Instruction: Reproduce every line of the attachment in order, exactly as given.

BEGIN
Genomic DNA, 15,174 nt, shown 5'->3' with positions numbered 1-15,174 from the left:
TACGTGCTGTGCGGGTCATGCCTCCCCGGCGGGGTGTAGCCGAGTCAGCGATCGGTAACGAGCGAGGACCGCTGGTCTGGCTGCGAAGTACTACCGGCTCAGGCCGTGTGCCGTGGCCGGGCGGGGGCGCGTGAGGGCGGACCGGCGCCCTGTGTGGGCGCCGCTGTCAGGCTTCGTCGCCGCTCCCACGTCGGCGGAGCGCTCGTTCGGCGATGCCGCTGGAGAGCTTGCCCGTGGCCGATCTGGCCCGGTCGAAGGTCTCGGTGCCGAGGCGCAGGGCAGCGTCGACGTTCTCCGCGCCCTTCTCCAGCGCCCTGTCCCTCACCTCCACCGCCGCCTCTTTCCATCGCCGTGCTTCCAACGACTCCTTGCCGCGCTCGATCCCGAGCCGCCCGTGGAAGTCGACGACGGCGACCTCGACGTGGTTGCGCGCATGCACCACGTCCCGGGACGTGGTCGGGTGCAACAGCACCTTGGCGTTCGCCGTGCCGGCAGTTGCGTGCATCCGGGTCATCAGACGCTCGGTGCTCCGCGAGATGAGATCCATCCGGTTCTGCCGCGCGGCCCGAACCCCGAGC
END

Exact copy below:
Genomic DNA, 15,174 nt, shown 5'->3' with positions numbered 1-15,174 from the left:
TACGTGCTGTGCGGGTCATGCCTCCCCGGCGGGGTGTAGCCGAGTCAGCGATCGGTAACGAGCGAGGACCGCTGGTCTGGCTGCGAAGTACTACCGGCTCAGGCCGTGTGCCGTGGCCGGGCGGGGGCGCGTGAGGGCGGACCGGCGCCCTGTGTGGGCGCCGCTGTCAGGCTTCGTCGCCGCTCCCACGTCGGCGGAGCGCTCGTTCGGCGATGCCGCTGGAGAGCTTGCCCGTGGCCGATCTGGCCCGGTCGAAGGTCTCGGTGCCGAGGCGCAGGGCAGCGTCGACGTTCTCCGCGCCCTTCTCCAGCGCCCTGTCCCTCACCTCCACCGCCGCCTCTTTCCATCGCCGTGCTTCCAACGACTCCTTGCCGCGCTCGATCCCGAGCCGCCCGTGGAAGTCGACGACGGCGACCTCGACGTGGTTGCGCGCATGCACCACGTCCCGGGACGTGGTCGGGTGCAACAGCACCTTGGCGTTCGCCGTGCCGGCAGTTGCGTGCATCCGGGTCATCAGACGCTCGGTGCTCCGCGAGATGAGATCCATCCGGTTCTGCCGCGCGGCCCGAACCCCGAGC